In order to see UCD components in the Blueprint Designer you first need a cloud connection. This is a bug that will be corrected in UCD version 6.2.4. In BPD, under Administration, select Clouds and create a cloud connection.  In the Edit tab give the connection a name and select AWS cloud type. Uncheck “Use default orchestration engine” and enter the Identity and Orchestration end points.  Replace {hostname} with the fully qualified name of the server hosting the Openstack Identity and HEAT services.  Click Save.

Figure 3 - Creating an AWS Cloud ConnectionFigure 2 – Creating an AWS Cloud Connection

 

When the Openstack services are installed, a couple of users, projects, and roles are created by default in the Identity Service.  These defaults can be used as functional ids to authenticate to the cloud. In the home directory of the user who installed the Openstack services is an environment script called keystonerc. Sourcing keystonerc on the command will create the environment needed to access the Identity Service. To authenticate to the cloud you are going to need a project and an associated user in that project.  To find these values requires a couple of Openstack commands in a terminal.

 

First, initialize the environment needed to access the Identity Service.  Replace install_user_home with the home of the user that installed the Openstack Services.

cd install_user_home

source keystonerc

 

List the projects:

openstack project list

 

Output:

+———————————-+———+

| ID                               | Name    |

+———————————-+———+

| 225414a2c49e4cb29975b5533a1c75b1 | service |

| 84c4595f6d284356a80acebf8880bb67 | admin   |

+———————————-+———+

 

List users in an Identity Service project:

openstack user list –project admin

 

Output:

+———————————-+——-+

| ID                               | Name  |

+———————————-+——-+

| 20ba7d67df2b44968ac607e1d13e85d8 | admin |

+———————————-+——-+

 

Easy to miss in the IBM documentation is the default password of the Identity Service admin user.  It is openstack1.  This can also be found in the ~/keystonerc file.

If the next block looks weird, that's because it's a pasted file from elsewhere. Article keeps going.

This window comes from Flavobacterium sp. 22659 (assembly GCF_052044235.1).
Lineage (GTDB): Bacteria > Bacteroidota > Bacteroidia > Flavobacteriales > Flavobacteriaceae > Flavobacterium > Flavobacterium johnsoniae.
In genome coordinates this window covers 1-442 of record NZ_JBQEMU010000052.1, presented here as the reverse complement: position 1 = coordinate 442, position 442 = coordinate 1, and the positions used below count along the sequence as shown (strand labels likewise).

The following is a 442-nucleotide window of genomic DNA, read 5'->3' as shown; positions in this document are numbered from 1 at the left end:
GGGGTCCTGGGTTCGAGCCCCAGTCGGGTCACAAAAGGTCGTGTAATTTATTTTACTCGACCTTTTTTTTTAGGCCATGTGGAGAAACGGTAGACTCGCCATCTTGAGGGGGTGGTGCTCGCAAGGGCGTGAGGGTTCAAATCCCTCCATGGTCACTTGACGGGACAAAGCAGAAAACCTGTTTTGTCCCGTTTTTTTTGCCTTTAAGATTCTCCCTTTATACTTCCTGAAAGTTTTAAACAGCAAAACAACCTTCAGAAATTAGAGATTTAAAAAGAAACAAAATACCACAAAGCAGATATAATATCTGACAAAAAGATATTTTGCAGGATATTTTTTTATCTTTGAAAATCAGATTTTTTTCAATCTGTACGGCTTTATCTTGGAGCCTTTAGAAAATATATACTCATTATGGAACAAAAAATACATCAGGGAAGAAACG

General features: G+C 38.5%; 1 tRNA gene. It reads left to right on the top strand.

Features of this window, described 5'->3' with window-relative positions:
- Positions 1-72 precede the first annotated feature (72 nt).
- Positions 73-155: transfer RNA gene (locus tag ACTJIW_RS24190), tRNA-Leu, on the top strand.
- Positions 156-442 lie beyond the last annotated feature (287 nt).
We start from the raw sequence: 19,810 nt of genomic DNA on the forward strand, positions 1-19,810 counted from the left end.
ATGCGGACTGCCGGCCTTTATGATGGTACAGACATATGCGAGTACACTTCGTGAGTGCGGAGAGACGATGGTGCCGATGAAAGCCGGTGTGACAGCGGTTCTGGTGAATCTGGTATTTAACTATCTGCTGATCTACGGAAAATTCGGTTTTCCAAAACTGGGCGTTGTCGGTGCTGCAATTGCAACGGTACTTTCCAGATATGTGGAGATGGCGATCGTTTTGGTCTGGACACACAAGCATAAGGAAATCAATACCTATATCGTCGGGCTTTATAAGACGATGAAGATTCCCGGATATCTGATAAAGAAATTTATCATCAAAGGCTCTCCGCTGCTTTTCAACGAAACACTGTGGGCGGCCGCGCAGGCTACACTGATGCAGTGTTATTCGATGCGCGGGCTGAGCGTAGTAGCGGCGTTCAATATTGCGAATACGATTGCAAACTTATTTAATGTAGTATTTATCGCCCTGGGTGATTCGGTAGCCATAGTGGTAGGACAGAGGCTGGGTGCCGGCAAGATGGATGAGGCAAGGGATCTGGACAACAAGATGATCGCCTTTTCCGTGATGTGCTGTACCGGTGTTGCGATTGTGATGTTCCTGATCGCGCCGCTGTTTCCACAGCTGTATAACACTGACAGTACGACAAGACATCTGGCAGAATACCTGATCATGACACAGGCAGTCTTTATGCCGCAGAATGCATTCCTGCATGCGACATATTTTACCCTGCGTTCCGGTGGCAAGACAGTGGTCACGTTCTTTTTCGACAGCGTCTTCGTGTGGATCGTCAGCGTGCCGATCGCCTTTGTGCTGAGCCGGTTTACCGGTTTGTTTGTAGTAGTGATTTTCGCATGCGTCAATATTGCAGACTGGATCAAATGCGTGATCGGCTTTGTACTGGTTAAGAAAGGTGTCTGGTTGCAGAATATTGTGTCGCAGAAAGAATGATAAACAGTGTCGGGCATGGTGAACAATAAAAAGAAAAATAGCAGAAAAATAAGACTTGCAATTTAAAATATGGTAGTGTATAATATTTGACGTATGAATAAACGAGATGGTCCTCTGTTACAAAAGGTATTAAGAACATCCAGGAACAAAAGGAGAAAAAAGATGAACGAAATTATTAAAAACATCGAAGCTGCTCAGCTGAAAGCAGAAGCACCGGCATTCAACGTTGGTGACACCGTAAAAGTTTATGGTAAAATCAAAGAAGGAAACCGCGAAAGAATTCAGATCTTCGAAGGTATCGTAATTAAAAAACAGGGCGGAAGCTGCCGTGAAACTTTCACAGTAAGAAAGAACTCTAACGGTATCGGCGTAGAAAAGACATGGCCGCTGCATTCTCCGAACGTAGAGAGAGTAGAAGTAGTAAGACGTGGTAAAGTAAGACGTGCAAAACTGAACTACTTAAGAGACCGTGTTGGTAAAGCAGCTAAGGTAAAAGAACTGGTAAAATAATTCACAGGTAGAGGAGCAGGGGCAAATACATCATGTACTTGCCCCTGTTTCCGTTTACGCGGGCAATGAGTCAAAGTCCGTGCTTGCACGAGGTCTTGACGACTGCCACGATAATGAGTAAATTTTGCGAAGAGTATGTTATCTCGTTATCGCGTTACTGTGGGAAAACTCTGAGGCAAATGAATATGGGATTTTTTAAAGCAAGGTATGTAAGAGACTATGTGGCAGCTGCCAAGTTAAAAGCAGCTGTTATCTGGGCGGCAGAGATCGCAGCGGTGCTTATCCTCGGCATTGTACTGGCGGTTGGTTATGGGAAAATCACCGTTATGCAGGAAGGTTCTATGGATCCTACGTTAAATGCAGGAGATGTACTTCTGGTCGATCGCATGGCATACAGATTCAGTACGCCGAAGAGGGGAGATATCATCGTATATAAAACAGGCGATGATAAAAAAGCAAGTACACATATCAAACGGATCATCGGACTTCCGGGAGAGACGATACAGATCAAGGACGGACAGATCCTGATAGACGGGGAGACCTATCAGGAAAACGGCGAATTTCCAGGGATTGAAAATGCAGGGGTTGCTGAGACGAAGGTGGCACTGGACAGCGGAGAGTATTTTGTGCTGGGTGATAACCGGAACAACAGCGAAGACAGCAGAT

Picking up from where we left off, click the Authorization sub-tab, supply the Identity project, user, and password.  You will also need your AWS Access Id and Secret Key.  Click Test Connection and then Save.

DArnone pt 1 fig 2Figure 3 – AWS Cloud Authentication

 

Lastly, the cloud user needs to be authorized. Click the gear and select Administration -> Teams.  Navigate to the Cloud Authorization sub-tab and click Add.  Add admin@Cloud_Name. Doing so accesses the Amazon cloud.  You can select the region you will create instances in and browse network and image resources. Click OK.

Arnone 4Figure 4 – Authorizing the Cloud User

 

It is important to remember that the users in the Identity Service really have nothing to do with the users in UCD or BDP. They are simply meant as functional ids to authenticate to the cloud.  However, it is possible to use the Identity Service as an authentication source and add more projects and users but most installations would use an enterprise directory service for this purpose.

 

Navigate to Blueprints on the left side of the webpage. From the palette on the right, open the various drawers to view UCD components and cloud resources.  If you don’t see components, go back into UCD and make sure you are in a team that is mapped to components and has appropriate rights. To build a blueprint you simply drag resources from the palette onto the canvas.

David J. Arnone

is an ALM and DevOps Architect specializing in IBM CLM and UrbanCode Deploy solutions and services. As a certified Rational CLM Architect, David joined Zilker Technology in January, 2017 and is part of the growing Zilker DevOps practice team.

David Arnone. David Arnone